In other embodiments of the present invention, the foam melt fabrication process is directed to the production of closed cell foams with relatively low densities, small closed cells, and narrow cell size distribution.
The present invention is directed to foamed PET articles and methods of manufacture. The PET resins of the present invention will be discussed first, and thereafter, the foaming process of the present invention will also be discussed.
The poly(ethylene terephthalate)("PET") resins of the present invention are preferably prepared from terephthalic acid (or diesters of terephthalic acid) and ethylene glycol. The PET can be modified by also incorporating diacids other than terephthalic acid or by incorporating glycols other than ethylene glycol.
For example, isopthalic acid or naphthalene dicarboxylic acid (or their respective diesters) can be used as part of the diacid component. Also, the ethylene glycol component can also contain other diols, preferably containing from about 3 to about 8 carbon atoms. Preferably, the number of diacids and diols other than terephthalic acid and ethylene glycol (respectively) is 0-5 percent of the total number of equivalents of monomer.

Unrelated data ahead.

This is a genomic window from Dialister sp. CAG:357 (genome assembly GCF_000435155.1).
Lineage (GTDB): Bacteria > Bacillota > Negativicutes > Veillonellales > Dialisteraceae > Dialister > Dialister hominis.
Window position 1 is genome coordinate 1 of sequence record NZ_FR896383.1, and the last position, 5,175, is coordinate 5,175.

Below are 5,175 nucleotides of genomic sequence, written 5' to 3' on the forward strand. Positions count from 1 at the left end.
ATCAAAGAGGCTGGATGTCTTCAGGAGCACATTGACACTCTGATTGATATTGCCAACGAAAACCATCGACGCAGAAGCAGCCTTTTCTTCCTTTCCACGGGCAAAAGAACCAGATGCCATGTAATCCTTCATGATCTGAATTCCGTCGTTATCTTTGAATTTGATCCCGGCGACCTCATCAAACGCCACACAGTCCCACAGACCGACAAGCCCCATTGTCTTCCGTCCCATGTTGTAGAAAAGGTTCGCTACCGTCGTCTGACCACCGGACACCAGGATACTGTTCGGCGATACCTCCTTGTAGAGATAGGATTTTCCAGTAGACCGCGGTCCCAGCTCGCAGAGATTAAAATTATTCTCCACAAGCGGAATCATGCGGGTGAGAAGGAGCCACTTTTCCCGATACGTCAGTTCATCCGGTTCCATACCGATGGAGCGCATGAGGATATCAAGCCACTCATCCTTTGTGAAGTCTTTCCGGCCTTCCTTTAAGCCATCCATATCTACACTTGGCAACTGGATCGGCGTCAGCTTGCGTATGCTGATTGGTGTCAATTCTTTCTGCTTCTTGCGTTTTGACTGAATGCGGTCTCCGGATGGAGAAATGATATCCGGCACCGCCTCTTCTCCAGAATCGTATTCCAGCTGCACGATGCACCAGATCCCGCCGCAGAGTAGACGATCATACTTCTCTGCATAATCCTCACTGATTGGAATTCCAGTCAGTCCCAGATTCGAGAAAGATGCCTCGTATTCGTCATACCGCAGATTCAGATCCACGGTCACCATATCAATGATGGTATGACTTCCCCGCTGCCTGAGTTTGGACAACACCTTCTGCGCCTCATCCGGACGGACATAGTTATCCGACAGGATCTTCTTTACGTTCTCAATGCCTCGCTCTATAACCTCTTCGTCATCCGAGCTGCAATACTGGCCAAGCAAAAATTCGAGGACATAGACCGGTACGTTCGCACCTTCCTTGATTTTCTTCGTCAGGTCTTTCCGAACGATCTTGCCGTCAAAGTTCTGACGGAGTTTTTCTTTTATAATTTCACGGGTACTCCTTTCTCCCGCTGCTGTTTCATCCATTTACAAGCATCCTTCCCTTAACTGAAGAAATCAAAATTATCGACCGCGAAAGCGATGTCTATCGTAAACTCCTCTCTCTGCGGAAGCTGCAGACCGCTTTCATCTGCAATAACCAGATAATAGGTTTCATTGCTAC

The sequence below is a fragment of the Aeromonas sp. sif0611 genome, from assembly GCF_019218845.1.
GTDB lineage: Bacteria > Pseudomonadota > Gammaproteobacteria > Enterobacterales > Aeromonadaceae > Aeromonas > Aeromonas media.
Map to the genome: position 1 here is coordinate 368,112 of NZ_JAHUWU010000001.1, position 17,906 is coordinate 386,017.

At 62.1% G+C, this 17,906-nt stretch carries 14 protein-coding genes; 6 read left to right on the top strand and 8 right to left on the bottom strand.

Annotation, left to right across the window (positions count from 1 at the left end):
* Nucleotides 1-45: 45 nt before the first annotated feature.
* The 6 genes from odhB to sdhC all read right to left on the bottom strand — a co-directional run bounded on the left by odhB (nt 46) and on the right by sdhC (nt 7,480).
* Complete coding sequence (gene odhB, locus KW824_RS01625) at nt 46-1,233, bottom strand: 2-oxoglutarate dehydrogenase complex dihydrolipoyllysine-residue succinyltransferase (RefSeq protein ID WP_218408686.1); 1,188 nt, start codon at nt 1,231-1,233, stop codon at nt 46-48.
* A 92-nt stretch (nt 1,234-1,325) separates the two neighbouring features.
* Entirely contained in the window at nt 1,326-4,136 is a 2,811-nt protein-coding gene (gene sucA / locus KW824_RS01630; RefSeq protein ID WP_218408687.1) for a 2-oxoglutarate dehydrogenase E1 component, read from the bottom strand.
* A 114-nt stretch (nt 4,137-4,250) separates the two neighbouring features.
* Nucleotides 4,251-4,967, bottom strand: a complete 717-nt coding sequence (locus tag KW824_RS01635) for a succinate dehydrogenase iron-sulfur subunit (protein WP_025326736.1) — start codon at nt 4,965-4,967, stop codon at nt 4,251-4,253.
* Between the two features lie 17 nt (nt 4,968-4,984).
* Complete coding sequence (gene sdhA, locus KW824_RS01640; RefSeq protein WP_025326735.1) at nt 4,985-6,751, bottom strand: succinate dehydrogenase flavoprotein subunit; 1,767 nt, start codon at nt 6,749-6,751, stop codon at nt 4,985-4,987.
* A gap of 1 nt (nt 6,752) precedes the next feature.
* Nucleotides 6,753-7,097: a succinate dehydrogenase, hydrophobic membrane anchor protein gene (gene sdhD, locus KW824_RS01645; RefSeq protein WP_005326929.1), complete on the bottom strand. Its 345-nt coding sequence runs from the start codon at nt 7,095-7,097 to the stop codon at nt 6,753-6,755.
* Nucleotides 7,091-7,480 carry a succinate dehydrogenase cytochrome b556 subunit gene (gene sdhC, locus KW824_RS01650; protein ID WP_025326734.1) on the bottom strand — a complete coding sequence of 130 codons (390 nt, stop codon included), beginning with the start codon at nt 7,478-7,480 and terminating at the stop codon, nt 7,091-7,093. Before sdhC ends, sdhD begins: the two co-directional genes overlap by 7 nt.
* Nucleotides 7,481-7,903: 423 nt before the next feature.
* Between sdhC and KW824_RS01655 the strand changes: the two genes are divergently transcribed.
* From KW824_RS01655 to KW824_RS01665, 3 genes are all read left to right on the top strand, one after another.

The PET and modified PET compositions of the present invention are further modified with a branching agent having a functionality of greater than 2, more preferably in the range of about 3 to 6. The branching agent should be present in a concentration of about 1.5 to about 6 equivalents per 100 moles of diacid (or ester equivalent thereof).
The branching agent preferably has a molecular weight of about 50-5000, more preferably, 92-3000 and a functionality of about 3-6. In more detail, the branching agent may be a polyol having 3-6 hydroxyl groups, a polycarboxylic acid having 3 or 4 carboxyl groups or a hydroxy acid having a total of 3-6 hydroxyl and carboxyl groups.